The catch, of course, is that if Republicans had ultimately succeeded in their efforts to repeal the health-care law, they would have done just that.
“The Republican Party lost its House majority on July 28, 2017, when Sen. John McCain ended the party’s seven-year quest to repeal ObamaCare,” Lewis writes in the op-ed. “House leadership had done an admirable job herding cats. On the second try, we passed the American Health Care Act in May. Then McCain’s inscrutable vote against the Senate’s ‘skinny repeal’ killed the reform effort.”
He argues that McCain’s vote prompted a “green wave” of donations that Democrats and their allies used to fund ads hammering Republicans on preexisting conditions, which Lewis describes as “the Democrats’ most potent attack in the midterms.”
McCain died of brain cancer in August.
Lewis’s op-ed, like the arguments made by President Trump and other Republicans in the lead-up to last week’s election, ignores the fact that the 2010 health-care law passed with solely Democratic votes; it also neglects the eight years of votes, legal efforts and bureaucratic moves by Republicans to gut the law.
“This is abhorrent,” Meghan McCain, the senator’s daughter, said in a Monday morning tweet responding to the op-ed.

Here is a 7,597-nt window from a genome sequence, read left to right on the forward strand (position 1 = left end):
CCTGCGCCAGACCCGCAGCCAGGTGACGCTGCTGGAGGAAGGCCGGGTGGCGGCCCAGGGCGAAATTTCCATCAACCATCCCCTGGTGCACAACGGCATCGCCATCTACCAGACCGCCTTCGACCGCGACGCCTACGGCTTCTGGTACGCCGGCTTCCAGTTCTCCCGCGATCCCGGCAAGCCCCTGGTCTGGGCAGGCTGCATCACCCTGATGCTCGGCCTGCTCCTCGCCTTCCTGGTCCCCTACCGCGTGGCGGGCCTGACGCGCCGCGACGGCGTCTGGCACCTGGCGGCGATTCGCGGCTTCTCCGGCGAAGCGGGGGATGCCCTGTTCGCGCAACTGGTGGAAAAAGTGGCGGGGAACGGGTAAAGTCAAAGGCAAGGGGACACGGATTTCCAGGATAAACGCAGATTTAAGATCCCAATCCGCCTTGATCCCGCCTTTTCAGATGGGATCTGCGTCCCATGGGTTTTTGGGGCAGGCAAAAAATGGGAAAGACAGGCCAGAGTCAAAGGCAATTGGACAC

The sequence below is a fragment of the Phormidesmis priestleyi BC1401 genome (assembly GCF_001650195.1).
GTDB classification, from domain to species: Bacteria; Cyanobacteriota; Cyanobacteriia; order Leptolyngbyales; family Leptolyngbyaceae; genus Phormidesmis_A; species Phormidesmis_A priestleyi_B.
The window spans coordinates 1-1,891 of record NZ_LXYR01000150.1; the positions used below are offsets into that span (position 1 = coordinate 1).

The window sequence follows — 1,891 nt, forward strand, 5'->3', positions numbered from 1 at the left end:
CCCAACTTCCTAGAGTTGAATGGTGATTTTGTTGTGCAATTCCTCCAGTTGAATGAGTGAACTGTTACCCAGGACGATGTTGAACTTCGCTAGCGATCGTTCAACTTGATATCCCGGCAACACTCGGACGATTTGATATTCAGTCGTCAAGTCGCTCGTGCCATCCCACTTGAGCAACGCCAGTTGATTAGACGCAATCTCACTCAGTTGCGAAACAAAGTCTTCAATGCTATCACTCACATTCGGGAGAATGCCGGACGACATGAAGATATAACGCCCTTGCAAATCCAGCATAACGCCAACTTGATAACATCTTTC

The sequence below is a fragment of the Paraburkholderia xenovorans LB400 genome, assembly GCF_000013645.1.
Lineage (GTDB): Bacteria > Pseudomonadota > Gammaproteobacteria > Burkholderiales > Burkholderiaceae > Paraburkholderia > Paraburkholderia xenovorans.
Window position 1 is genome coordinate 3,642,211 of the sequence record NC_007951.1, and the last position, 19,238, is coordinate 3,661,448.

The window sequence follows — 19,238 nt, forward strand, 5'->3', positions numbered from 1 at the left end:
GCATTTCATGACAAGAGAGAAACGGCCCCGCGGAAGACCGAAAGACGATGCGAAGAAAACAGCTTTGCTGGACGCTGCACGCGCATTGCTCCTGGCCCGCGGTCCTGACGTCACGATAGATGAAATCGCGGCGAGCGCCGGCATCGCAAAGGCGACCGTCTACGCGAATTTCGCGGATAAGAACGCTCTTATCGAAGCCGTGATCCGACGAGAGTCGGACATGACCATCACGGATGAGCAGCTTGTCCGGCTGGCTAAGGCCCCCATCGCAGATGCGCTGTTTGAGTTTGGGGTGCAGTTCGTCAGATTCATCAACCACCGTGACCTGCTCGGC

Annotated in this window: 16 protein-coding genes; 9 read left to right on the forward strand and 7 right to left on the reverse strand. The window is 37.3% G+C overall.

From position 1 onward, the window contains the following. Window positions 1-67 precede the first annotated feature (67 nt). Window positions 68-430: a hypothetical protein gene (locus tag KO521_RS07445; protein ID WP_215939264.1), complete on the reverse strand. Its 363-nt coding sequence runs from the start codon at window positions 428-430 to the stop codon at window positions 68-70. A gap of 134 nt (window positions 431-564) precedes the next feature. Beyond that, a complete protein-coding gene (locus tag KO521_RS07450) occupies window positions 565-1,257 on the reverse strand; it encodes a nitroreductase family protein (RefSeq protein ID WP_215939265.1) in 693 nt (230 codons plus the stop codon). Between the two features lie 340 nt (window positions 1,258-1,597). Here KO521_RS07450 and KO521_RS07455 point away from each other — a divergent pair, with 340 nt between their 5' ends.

Lewis, who won election to the House in 2016 and was defeated last week by Democrat Angie Craig, has a history of incendiary remarks, particularly related to race and gender. In a 2012 appearance on his syndicated radio show, Lewis lamented that it was no longer acceptable to call women “sluts.”
He also argued that women who voted for President Barack Obama were “guided by emotion, not reason,” and mocked women who had been subjected to sexual harassment. Several of his controversial comments were resurfaced by CNN earlier this year.
Julie Tarallo, McCain’s former communications director, pointed to Lewis’s previous remarks in a Monday tweet in which she criticized the lawmaker’s op-ed.
“Absolutely disgraceful @WSJ ran an oped by defeated @RepJasonLewis blaming John McCain for R’s losing the House,” Tarallo said. “Things that contributed to Lewis losing his seat by 6 points: calling women ‘sluts’ & shaming sexual assault survivors. Things that DIDN’T contribute: John McCain.”
Other critics took issue with the fact that the op-ed was published on Veterans Day. McCain was a war hero who spent five years in captivity in Vietnam.
Eli Rosenberg contributed to this report.